giovanni wrote: >quasi wrote: >> >>Computer assistance allowed. > >I've used Mathematica to compute the symbolic real part of >(a+b*I)^k for a few small values of k, say r(k) > >Then I selected 3 exponents n1, n2, n3, and I solved the system >of 2 equations r(n1)=r(n2) r(n1)=r(n3) in the unknown a and b. > >Looking for real, nonzero solutions in a and b, solutions >which should not lead to powers with null Re or Im parts. > >I found several solutions, but often they cannot be expressed >with a clean formula. > >3 nice examples (i've tested just a few set of exponents, >I do not know if there could exist one with rational > coefficients):
>For n1=1, n2=2, n3=5 I got x = -1 (+/-) I*sqrt(2) >with common real part -1.
That was my first solution.
Note that (n1,n2,n3) = (1,2,5) is the lexicographically least triple for which a solution is possible. > >For n1=2, n2=3, n3=5 I got x = -1/2 (+/-) I*sqrt(3/20) >with common real part 1/10.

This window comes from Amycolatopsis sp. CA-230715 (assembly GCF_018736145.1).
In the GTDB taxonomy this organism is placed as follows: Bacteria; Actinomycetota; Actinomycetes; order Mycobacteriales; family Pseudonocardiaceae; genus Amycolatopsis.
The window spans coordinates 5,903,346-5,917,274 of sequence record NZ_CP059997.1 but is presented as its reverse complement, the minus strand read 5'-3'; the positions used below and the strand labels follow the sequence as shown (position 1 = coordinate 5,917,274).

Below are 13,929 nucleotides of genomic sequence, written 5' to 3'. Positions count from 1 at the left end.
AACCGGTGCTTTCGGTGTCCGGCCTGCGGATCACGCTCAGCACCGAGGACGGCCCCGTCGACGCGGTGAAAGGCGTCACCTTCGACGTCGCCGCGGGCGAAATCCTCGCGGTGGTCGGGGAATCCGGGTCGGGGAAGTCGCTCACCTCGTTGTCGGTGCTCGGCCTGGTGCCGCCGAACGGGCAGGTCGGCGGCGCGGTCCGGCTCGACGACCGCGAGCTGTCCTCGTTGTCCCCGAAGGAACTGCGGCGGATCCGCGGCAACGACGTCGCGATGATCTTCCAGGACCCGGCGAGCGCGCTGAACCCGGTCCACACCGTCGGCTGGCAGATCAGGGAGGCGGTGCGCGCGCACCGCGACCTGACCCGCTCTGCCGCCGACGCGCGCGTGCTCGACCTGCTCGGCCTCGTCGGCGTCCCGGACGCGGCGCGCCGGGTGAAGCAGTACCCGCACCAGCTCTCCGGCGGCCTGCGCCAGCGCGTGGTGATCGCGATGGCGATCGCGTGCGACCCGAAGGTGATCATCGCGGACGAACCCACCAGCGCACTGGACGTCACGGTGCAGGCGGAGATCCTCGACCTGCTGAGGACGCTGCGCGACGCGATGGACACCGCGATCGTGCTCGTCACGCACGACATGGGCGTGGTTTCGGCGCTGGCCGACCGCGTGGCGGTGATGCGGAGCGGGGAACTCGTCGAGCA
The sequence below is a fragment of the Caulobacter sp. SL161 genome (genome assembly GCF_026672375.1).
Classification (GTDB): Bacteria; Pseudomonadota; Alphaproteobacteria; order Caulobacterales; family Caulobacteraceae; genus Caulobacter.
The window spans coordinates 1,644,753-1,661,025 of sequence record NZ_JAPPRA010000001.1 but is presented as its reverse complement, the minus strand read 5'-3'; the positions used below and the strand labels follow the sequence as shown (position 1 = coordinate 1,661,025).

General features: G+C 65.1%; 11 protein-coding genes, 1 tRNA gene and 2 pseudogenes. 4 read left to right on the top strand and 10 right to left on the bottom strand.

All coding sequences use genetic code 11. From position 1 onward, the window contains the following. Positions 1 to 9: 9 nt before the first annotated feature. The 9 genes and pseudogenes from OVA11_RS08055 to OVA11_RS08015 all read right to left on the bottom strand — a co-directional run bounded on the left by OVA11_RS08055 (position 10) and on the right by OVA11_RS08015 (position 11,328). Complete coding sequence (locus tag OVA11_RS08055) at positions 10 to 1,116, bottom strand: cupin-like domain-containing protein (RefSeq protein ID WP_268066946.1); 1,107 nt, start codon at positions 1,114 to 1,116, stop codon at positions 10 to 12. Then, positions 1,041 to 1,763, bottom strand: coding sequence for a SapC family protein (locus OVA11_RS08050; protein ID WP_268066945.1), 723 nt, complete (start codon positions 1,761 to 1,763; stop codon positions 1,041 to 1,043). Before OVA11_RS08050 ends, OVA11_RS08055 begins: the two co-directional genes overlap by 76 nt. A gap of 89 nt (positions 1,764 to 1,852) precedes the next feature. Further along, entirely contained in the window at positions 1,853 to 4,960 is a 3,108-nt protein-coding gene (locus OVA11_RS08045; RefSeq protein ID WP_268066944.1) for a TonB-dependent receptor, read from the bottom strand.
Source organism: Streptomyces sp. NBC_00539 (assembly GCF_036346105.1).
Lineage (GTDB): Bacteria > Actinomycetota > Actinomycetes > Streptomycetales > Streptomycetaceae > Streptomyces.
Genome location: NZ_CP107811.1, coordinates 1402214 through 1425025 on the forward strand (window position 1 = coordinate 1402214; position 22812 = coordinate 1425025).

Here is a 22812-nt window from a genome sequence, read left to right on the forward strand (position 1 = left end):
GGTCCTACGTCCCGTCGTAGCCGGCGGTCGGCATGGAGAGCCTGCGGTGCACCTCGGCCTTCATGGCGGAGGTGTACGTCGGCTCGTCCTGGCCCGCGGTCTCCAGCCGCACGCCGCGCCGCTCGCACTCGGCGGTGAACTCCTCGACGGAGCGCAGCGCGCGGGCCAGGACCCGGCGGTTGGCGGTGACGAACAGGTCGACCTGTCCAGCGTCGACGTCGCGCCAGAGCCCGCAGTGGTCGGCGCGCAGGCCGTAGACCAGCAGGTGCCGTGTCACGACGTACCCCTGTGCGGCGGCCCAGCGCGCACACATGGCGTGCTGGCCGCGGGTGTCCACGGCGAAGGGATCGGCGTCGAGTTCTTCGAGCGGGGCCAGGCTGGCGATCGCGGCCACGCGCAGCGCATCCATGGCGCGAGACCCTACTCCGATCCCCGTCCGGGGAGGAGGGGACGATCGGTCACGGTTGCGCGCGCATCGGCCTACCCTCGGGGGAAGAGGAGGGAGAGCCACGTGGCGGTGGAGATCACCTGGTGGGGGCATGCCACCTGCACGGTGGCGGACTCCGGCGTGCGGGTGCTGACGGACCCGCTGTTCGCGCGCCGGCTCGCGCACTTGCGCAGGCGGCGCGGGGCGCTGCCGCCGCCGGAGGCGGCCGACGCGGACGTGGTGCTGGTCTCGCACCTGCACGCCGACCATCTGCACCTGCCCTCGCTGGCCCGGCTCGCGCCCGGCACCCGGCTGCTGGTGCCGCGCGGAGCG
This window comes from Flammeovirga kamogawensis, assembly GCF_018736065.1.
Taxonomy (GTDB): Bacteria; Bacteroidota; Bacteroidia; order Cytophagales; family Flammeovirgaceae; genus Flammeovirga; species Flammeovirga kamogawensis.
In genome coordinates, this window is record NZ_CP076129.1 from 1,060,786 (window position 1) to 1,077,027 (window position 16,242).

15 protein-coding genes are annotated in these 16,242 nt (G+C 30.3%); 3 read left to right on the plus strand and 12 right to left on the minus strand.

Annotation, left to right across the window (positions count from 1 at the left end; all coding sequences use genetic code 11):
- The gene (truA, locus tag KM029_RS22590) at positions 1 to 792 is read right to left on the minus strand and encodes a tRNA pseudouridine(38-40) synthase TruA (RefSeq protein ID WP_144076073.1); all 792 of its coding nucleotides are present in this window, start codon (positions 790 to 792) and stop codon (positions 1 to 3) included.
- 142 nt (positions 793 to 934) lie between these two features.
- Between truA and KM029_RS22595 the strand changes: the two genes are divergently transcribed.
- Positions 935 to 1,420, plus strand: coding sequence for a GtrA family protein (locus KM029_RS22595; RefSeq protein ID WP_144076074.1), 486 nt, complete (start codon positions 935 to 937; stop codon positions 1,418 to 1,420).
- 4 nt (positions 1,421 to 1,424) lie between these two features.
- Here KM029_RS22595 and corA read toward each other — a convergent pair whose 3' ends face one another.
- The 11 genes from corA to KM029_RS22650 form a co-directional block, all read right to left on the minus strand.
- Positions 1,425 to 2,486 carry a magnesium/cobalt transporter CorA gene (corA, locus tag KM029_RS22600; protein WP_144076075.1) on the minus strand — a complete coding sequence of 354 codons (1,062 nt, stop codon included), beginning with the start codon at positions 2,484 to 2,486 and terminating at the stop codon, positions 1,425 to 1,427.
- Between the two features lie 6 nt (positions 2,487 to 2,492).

I had the above solution as well.
>For n1=3, n2=4, n3=6 I got x = -1/2 (+/-) I*sqrt(6-sqrt(33))/2 >with common real part (17-3*sqrt(33))/8. > >For 4 exponents we clearly end up with 3 equations in two >unknowns, so to have solutions we need the equations to be >somehow not independent, which seems difficult,
>but I have not the slightest idea on how to prove it.